Diocese of London School of Christ

  • Corporate body
  • 1939-1964

The Monsignor W. T. Flannery Radio and Television Broadcasts, known as the “School of Christ,” was a radio and television program that aired from 1939 to 1963. Founded by Monsignor W.T. Flannery, the radio broadcast was transmitted from the Chapel of the Sacred Heart Convent in London, Ontario encouraged by Sister Constance Dunn, as General Superior. The program made its debut on CFPL Radio in London, Ontario, on December 3, 1939. Named after a phrase from the writings of St. Augustine, the program’s stated purpose was to educate people about the true Catholic faith as a way of combating anti-Catholic prejudice. The 30-minute long program aired on Sunday afternoons and consisted of Msgr. Flannery providing catechetical instruction and a question and answer segment with schoolchildren. There were also musical performances by the “School of Christ Choristers” formed by Sister Mary Margaret Childs. The School of Christ Choristers consisted of a senior choir, of women aged 18 years and older, directed by Sister Mary Margaret Childs from 1939 to 1963, as well as a Junior Choir, known as the “Little Radio Choir,” composed of Grade 6 to 8 students, later directed by Sister Marie Brebeuf Beninger. Originally a local broadcast, the School of Christ became syndicated in Toronto, Chatham, and Windsor in 1940. Soon after, it extended into the states of Michigan, Ohio, Indiana, Pennsylvania, and New York. At one point, the program was estimated to have had a potential listening audience of 10 million people, many of them non-Catholics. Starting in the mid-1950s, the programs were taped in advance and broadcast on CFPL-TV until 1963, when Msgr. Flannery retired.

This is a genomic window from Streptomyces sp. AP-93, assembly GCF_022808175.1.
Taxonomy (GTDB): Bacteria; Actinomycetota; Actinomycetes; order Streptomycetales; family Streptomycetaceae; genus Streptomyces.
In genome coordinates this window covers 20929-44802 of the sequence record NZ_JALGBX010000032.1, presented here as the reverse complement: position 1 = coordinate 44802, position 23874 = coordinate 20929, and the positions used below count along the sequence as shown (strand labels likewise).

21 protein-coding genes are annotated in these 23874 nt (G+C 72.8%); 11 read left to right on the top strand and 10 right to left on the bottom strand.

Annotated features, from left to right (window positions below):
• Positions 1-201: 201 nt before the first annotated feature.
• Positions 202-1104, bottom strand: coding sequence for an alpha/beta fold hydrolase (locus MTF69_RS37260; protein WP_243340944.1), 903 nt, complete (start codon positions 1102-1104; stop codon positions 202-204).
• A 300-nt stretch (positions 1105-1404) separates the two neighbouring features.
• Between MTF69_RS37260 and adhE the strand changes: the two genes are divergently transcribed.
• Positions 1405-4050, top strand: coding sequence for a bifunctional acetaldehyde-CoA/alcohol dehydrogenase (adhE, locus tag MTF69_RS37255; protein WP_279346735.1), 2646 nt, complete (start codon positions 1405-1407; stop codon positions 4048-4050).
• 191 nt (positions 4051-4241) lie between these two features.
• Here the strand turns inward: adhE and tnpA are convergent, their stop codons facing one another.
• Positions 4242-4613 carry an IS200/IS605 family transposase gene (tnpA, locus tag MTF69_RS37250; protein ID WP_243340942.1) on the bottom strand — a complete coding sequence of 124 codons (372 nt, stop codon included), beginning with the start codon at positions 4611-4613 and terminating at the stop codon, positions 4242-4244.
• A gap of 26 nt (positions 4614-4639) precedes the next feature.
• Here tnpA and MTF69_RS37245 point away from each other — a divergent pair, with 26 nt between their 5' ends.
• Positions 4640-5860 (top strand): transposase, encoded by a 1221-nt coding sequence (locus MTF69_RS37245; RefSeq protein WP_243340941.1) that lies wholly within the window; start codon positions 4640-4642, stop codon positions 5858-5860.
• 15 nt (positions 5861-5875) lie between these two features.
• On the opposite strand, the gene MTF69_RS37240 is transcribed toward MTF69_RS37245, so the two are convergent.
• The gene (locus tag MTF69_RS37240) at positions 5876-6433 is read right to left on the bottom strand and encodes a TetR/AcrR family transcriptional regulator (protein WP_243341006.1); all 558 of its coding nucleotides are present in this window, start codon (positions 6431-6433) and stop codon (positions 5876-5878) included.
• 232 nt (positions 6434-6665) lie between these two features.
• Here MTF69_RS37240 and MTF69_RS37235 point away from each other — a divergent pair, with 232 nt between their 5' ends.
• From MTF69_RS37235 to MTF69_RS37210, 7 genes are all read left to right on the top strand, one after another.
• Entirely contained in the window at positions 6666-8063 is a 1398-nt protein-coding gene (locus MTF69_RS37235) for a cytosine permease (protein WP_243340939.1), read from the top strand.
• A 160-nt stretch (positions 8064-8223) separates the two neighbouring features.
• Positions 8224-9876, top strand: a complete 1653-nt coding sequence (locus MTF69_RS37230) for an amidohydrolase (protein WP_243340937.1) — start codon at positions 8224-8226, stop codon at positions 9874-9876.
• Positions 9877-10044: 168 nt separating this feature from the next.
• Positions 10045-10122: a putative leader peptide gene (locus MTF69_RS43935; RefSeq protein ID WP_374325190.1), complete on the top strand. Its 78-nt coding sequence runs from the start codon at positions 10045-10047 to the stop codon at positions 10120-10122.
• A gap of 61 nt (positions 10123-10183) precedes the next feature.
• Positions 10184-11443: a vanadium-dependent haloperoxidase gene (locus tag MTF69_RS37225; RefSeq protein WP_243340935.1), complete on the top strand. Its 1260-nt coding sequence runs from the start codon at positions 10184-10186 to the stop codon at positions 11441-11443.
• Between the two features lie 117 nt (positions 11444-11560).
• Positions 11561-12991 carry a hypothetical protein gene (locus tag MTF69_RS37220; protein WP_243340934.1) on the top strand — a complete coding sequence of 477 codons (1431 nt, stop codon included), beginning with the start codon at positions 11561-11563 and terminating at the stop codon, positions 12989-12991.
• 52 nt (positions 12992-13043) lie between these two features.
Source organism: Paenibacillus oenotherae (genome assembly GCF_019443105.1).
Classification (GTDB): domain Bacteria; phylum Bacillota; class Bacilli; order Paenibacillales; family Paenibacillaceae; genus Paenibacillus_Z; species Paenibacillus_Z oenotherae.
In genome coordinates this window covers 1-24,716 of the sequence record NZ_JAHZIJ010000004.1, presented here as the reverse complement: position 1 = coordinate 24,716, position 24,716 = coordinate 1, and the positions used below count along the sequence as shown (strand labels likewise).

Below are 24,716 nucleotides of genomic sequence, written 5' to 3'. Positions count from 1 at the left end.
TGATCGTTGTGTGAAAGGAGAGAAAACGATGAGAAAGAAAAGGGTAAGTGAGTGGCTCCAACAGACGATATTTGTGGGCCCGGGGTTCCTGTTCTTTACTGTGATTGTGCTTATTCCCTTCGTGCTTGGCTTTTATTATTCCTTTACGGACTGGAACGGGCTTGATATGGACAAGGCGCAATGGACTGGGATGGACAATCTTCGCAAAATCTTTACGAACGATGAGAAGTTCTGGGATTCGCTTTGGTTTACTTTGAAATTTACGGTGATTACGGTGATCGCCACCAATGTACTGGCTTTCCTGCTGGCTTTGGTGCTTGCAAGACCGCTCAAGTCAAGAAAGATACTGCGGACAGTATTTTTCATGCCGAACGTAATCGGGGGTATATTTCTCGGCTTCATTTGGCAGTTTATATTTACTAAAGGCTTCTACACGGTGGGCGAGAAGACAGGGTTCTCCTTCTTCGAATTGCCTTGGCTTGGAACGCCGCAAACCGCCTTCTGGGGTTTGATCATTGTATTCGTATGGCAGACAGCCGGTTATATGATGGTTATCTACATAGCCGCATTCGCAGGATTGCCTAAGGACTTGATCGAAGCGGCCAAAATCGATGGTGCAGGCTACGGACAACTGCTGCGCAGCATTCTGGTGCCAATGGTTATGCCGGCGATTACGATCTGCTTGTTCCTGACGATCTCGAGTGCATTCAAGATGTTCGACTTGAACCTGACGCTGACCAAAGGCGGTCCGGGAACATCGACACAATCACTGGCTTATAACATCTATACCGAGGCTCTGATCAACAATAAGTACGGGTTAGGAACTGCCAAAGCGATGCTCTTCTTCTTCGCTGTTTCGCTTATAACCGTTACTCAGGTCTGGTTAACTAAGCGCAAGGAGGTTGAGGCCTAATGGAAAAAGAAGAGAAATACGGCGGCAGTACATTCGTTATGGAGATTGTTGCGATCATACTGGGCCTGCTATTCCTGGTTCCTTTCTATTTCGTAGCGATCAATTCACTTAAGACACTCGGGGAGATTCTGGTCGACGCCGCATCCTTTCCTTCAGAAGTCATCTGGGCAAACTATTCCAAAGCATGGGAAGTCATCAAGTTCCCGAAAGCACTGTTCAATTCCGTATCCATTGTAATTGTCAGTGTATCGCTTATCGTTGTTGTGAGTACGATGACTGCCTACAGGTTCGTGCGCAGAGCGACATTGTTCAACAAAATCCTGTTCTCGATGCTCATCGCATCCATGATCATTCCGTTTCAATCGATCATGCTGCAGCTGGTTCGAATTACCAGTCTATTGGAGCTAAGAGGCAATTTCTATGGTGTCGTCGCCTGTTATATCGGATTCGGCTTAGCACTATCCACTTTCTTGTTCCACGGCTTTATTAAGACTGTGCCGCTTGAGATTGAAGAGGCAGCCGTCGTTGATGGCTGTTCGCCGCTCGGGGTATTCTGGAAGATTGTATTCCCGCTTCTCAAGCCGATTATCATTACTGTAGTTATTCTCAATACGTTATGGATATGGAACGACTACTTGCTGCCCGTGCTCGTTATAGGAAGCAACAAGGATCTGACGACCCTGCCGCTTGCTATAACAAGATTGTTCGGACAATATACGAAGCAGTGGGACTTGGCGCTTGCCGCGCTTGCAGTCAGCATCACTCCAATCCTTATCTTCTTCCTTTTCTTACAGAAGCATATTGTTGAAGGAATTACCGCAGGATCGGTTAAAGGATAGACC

Members of the Congregation of the Sisters of St. Joseph played an instrumental role in the formation and operation of the program. Sister Constance Dunn encouraged the formation of the program during her term as the Congregation’s General Superior. Sisters Marie Brebeuf Beninger, Mary Margaret Childs, and Maureen Dalton participated in the direction of the show’s choirs, while Sister Callistus Arnsby provided accompaniment. Although the primary forum for these choirs to perform was through radio and television, they also gave annual live concerts in a variety of venues, including London’s Grand Theatre, the auditorium at H.B. Beal Technical School, and Toronto’s Massey Hall Theatre in 1964.